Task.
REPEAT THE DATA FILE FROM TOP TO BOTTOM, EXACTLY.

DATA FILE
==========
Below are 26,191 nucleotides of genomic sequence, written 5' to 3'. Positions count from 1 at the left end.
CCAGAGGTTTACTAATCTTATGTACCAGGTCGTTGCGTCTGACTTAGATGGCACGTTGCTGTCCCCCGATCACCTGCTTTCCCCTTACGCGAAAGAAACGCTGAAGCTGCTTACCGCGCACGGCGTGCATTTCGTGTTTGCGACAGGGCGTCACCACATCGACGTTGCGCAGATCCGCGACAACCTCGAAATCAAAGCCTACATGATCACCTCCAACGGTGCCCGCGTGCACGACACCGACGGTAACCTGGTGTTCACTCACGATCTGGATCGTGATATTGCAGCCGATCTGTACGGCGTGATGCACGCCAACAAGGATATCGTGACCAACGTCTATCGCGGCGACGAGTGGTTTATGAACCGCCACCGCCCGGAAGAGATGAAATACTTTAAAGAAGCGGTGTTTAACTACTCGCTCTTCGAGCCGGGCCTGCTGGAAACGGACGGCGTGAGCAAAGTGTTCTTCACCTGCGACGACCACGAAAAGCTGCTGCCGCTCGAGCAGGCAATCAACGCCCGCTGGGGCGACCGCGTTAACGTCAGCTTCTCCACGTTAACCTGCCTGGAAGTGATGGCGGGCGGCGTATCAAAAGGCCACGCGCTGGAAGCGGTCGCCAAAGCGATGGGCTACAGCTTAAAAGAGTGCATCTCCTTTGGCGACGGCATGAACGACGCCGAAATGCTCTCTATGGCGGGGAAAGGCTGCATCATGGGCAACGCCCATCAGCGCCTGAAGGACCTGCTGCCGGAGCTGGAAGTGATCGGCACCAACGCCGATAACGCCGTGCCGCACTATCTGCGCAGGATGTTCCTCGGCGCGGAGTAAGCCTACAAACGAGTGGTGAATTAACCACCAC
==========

Below are 26,191 nucleotides of genomic sequence, written 5' to 3'. Positions count from 1 at the left end.
CCAGAGGTTTACTAATCTTATGTACCAGGTCGTTGCGTCTGACTTAGATGGCACGTTGCTGTCCCCCGATCACCTGCTTTCCCCTTACGCGAAAGAAACGCTGAAGCTGCTTACCGCGCACGGCGTGCATTTCGTGTTTGCGACAGGGCGTCACCACATCGACGTTGCGCAGATCCGCGACAACCTCGAAATCAAAGCCTACATGATCACCTCCAACGGTGCCCGCGTGCACGACACCGACGGTAACCTGGTGTTCACTCACGATCTGGATCGTGATATTGCAGCCGATCTGTACGGCGTGATGCACGCCAACAAGGATATCGTGACCAACGTCTATCGCGGCGACGAGTGGTTTATGAACCGCCACCGCCCGGAAGAGATGAAATACTTTAAAGAAGCGGTGTTTAACTACTCGCTCTTCGAGCCGGGCCTGCTGGAAACGGACGGCGTGAGCAAAGTGTTCTTCACCTGCGACGACCACGAAAAGCTGCTGCCGCTCGAGCAGGCAATCAACGCCCGCTGGGGCGACCGCGTTAACGTCAGCTTCTCCACGTTAACCTGCCTGGAAGTGATGGCGGGCGGCGTATCAAAAGGCCACGCGCTGGAAGCGGTCGCCAAAGCGATGGGCTACAGCTTAAAAGAGTGCATCTCCTTTGGCGACGGCATGAACGACGCCGAAATGCTCTCTATGGCGGGGAAAGGCTGCATCATGGGCAACGCCCATCAGCGCCTGAAGGACCTGCTGCCGGAGCTGGAAGTGATCGGCACCAACGCCGATAACGCCGTGCCGCACTATCTGCGCAGGATGTTCCTCGGCGCGGAGTAAGCCTACAAACGAGTGGTGAATTAACCACCAC